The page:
> rights--which according to some opinions are 'stretching the halakha,'
> but which in fact are directly allowed from the highest sources of
> Jewish law--are the reasons that hundreds of Orthodox women do not give
> up on their tradition today.

I find it hard to believe that women uniting to form a mezuman, which is a
din in the shulchan aruch, or women saying kiddush for themselves, which
is clearly permissable, would have been considered "blasphemous," but then
again, I wasn't there.  I do not know of anyone who would consider either
of these cases a "halachic stretch."

On the prenup issue, I think this is a perfect example of what I am
talking about.  Major authorities (Rabbis Bleich, Tendler, and Willig for
instance) have devoted considerable time and effort to finding a solution
which does not unecessarily "stretch" the halachah, while clearly rejecting
the suggestions of those more inclined to pound the halacha into shape;
for instance, the proposed solution of reinstating the retroactive
annulment of the kiddushin.  This is what I have been saying all along --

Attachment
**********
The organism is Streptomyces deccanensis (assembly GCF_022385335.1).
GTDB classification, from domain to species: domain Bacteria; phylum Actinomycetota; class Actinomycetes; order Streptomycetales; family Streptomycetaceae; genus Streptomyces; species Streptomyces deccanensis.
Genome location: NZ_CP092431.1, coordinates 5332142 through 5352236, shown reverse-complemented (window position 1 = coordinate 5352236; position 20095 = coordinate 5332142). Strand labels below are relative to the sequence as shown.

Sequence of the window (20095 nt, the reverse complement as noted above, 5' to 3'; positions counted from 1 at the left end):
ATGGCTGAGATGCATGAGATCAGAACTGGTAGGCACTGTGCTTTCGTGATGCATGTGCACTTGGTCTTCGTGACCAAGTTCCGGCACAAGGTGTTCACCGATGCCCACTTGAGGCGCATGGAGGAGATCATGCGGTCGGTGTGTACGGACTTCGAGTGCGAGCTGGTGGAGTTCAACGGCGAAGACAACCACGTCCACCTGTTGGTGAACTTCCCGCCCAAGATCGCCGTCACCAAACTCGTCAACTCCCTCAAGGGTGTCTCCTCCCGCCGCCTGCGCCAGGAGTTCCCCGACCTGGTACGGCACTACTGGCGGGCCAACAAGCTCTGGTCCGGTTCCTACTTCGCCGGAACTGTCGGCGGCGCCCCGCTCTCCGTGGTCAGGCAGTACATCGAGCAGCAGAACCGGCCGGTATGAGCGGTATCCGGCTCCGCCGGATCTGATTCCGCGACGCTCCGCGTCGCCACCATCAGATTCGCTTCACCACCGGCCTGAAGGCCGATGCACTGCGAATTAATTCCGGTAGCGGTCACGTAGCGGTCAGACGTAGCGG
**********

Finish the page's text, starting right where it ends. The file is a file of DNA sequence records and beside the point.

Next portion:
we must trust the talmudei chachamim to judge these issues and take the
steps that they see appropriate, and we must abide by the steps they take,
and not simply discard them when we don't agree with them.  I am aware of
all the examples of innovations which have become accepted components of
Jewish law and custom.  The presence of such innovations does not in any
way alter my three-part thesis: 1. that in general, psak must be pursued
without the goal of forwarding a particular agenda; 2. that the claims of
modernity do not possess a priori validity and must be carefully evaluated
no matter how painful the circumstances; 3. that the only people capable of
making such evaluations or implementing innovations are the gedolei hador. 
The addendum is that as participants in the system, we adhere to the system
even when it produces results with which we may disagree.